`first_field_name`: the name of the first field in the +
`grouplast_field_name`: the name of the last field in the group

NOTE: Multiple group definition is allowed to define more groups within one `record`. Every group must be octet aligned and the groups must not overlap.

Example:
[source]
----
type record MyPDU{
OCT1 header,
BIT7 octet2info,
BIT1 extbit1,
BIT7 octet2ainfo optional,
BIT1 extbit2 optional,
OCT1 octet3,
BIT7 octet4info,
BIT1 extbit3,
BIT7 octet4ainfo optional,
BIT1 extbit4 optional,
} with {
variant "EXTENSION_BIT_GROUP(yes,octet2info,extbit2)";
variant "EXTENSION_BIT_GROUP(yes,octet4info,extbit4)"
}

const MyPDU c_pdu:={
header:=’0F’O,
octet2info:=’1011011’B,
extbit1:= ’0’B,
octet2ainfo:= omit,
extbit2:= omit,
octet3:=’00’O,
octet4info:=’0110001’B,
extbit3:=’1’B,
octet4ainfo:=’0011100’B,
extbit4:=’0’B,
}

//The encoding will have the following result:
// 00001111
// **1**1011011
// 00000000
// **0**0110001
// **1**0011100
// ˆ the overwritten extension bits
//The encoding will result in the octetstring: ’0FDB00319C’O
----

==== Attributes Controlling Padding

This section defines the attributes that describe the padding of fields.

*ALIGN*

Attribute syntax: `ALIGN(<parameter>)`

Parameters allowed: `left`, `right`

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Default value: `left` for `octetstrings`, `right` for all other types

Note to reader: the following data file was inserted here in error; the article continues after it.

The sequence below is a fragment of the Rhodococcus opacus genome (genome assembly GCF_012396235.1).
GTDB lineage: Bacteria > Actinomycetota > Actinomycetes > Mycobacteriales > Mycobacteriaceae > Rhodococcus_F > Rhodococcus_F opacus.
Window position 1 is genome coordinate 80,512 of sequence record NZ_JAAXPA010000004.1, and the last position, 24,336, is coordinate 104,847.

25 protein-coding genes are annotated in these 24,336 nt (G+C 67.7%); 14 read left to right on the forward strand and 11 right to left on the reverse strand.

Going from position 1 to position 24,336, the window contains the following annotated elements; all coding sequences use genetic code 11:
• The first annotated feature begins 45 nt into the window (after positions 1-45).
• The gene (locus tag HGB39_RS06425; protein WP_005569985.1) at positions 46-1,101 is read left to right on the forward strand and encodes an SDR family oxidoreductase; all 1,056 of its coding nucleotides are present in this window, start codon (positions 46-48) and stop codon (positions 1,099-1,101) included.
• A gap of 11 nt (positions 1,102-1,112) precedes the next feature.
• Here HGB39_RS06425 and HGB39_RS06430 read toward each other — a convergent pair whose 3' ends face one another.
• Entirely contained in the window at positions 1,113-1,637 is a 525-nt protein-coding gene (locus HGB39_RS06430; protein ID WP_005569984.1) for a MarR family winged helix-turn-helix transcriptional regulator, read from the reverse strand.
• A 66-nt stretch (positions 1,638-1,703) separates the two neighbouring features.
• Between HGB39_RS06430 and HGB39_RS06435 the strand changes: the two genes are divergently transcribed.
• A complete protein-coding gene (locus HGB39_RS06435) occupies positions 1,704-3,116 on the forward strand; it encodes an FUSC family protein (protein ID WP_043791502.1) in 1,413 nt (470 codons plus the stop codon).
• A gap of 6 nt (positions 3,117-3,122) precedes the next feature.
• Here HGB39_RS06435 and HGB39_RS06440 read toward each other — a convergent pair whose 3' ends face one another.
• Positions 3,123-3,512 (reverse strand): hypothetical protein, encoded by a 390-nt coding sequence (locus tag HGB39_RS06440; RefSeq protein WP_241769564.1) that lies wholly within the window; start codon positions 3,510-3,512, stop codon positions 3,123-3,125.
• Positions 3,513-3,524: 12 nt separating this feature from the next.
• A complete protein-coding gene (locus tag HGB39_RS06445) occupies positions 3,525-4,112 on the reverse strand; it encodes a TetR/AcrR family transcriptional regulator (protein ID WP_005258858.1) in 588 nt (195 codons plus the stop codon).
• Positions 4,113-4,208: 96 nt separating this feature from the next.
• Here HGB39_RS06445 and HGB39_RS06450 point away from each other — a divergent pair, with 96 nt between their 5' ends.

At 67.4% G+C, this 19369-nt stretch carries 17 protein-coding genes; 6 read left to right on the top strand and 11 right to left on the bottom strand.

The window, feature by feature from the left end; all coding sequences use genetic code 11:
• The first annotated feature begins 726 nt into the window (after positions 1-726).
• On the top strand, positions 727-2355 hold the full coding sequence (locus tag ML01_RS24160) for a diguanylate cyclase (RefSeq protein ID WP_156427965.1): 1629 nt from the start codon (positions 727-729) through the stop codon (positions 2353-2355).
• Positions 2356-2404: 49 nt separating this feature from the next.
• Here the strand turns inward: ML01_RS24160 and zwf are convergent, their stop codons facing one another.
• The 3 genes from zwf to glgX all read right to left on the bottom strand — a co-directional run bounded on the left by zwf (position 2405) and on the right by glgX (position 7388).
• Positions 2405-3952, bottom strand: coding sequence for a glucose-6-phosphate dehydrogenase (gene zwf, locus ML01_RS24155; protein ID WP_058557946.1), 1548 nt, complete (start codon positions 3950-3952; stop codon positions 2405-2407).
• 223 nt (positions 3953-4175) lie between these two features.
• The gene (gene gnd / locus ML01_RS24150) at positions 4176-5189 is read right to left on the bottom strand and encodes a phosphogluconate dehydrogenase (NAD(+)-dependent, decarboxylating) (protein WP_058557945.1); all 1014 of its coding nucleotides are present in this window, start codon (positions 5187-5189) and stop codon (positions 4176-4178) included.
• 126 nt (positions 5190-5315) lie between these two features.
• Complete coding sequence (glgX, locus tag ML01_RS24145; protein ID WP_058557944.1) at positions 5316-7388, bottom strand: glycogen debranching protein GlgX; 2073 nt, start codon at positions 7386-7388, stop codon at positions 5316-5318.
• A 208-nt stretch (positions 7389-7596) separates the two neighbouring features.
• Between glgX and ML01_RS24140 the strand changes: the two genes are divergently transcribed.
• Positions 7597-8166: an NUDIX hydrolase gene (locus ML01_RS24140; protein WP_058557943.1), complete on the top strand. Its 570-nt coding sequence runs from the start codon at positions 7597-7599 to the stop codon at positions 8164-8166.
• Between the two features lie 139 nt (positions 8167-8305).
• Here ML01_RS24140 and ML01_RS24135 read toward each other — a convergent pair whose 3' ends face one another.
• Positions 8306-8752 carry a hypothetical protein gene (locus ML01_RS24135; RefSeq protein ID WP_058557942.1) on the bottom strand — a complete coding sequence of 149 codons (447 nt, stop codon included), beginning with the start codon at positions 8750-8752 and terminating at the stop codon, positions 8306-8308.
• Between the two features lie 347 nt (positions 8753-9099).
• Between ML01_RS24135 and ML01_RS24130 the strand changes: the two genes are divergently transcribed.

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Can be used with: stand-alone types or the field of a `record` or `set`.

Description: This attribute has meaning when the length of the actual value can be determined and is less than the specified `FIELDLENGTH`. In such cases the remaining bits/bytes will be padded with zeros. The attribute `ALIGN` specifies the sequence of the actual value and the padding within the encoded bitfield. +
`right`: The LSB of the actual value is aligned to the LSB of coded bitfield +
`left`: The MSB of the actual value is aligned to the MSB of coded bitfield

NOTE: It has no meaning during decoding except if the length of the actual value can be determined from the length restriction of the type. In this case the `ALIGN` also specifies the order of the actual value and the padding within the encoded bitfield.

Examples:
[source]
----
//Example number 1)
type octetstring OCT10
with {
variant "ALIGN(left)";
variant "FIELDLENGTH(10)"
}

const OCT10 c_oct := ’0102030405’O
//Encoded value: ’01020304050000000000’O
//The decoded value: ’01020304050000000000’O
//Example number 2)
type octetstring OCT10length5 length(5)
with {
variant "ALIGN(left)";
variant "FIELDLENGTH(10)"
}

const OCT10length5 c_oct5 := ’0102030405’O
//Encoded value: ’01020304050000000000’O
//The decoded value: ’0102030405’O
----

*PADDING*

Attribute syntax: `PADDING(<parameter>)`

Parameters allowed:

* `no`
* `yes`
* `octet`
* `nibble`
* `word16`
* `dword32`
* integer to specify the padding unit and allow padding.

Default value: none

Can be used with: This attribute can belong to any types.

Description: This attribute specifies that an encoded type shall *end* at a boundary fixed by a multiple of `padding` unit bits counted from the beginning of the message. The default padding unit is 8 bits. If `PADDING` is set to `yes`, then unused bits of the last octets of the encoded type will be filled with padding pattern. If `PADDING` is set to `no`, the next field will use the remaining bits of the last octet. If padding unit is specified, then the unused bits between the end of the field and the next padding position will be filled with padding pattern.